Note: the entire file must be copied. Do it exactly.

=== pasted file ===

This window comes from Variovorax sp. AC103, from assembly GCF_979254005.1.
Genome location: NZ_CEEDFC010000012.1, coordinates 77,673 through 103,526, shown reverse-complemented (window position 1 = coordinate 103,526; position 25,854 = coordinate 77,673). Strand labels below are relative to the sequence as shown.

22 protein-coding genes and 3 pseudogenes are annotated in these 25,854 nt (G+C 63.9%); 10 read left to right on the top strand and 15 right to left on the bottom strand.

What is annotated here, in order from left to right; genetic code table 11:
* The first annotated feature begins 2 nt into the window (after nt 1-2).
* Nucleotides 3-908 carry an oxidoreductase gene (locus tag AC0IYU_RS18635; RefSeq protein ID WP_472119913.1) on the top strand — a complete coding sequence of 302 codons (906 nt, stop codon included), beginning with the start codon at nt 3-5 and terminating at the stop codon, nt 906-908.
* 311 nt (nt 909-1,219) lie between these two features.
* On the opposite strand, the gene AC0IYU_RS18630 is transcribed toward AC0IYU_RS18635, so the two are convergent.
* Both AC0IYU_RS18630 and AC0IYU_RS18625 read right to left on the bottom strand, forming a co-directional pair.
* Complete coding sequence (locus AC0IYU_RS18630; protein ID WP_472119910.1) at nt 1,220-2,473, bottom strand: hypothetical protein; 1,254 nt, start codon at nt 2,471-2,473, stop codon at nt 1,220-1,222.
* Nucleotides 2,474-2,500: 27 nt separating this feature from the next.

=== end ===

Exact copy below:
This window comes from Variovorax sp. AC103, from assembly GCF_979254005.1.
Genome location: NZ_CEEDFC010000012.1, coordinates 77,673 through 103,526, shown reverse-complemented (window position 1 = coordinate 103,526; position 25,854 = coordinate 77,673). Strand labels below are relative to the sequence as shown.

22 protein-coding genes and 3 pseudogenes are annotated in these 25,854 nt (G+C 63.9%); 10 read left to right on the top strand and 15 right to left on the bottom strand.

What is annotated here, in order from left to right; genetic code table 11:
* The first annotated feature begins 2 nt into the window (after nt 1-2).
* Nucleotides 3-908 carry an oxidoreductase gene (locus tag AC0IYU_RS18635; RefSeq protein ID WP_472119913.1) on the top strand — a complete coding sequence of 302 codons (906 nt, stop codon included), beginning with the start codon at nt 3-5 and terminating at the stop codon, nt 906-908.
* 311 nt (nt 909-1,219) lie between these two features.
* On the opposite strand, the gene AC0IYU_RS18630 is transcribed toward AC0IYU_RS18635, so the two are convergent.
* Both AC0IYU_RS18630 and AC0IYU_RS18625 read right to left on the bottom strand, forming a co-directional pair.
* Complete coding sequence (locus AC0IYU_RS18630; protein ID WP_472119910.1) at nt 1,220-2,473, bottom strand: hypothetical protein; 1,254 nt, start codon at nt 2,471-2,473, stop codon at nt 1,220-1,222.
* Nucleotides 2,474-2,500: 27 nt separating this feature from the next.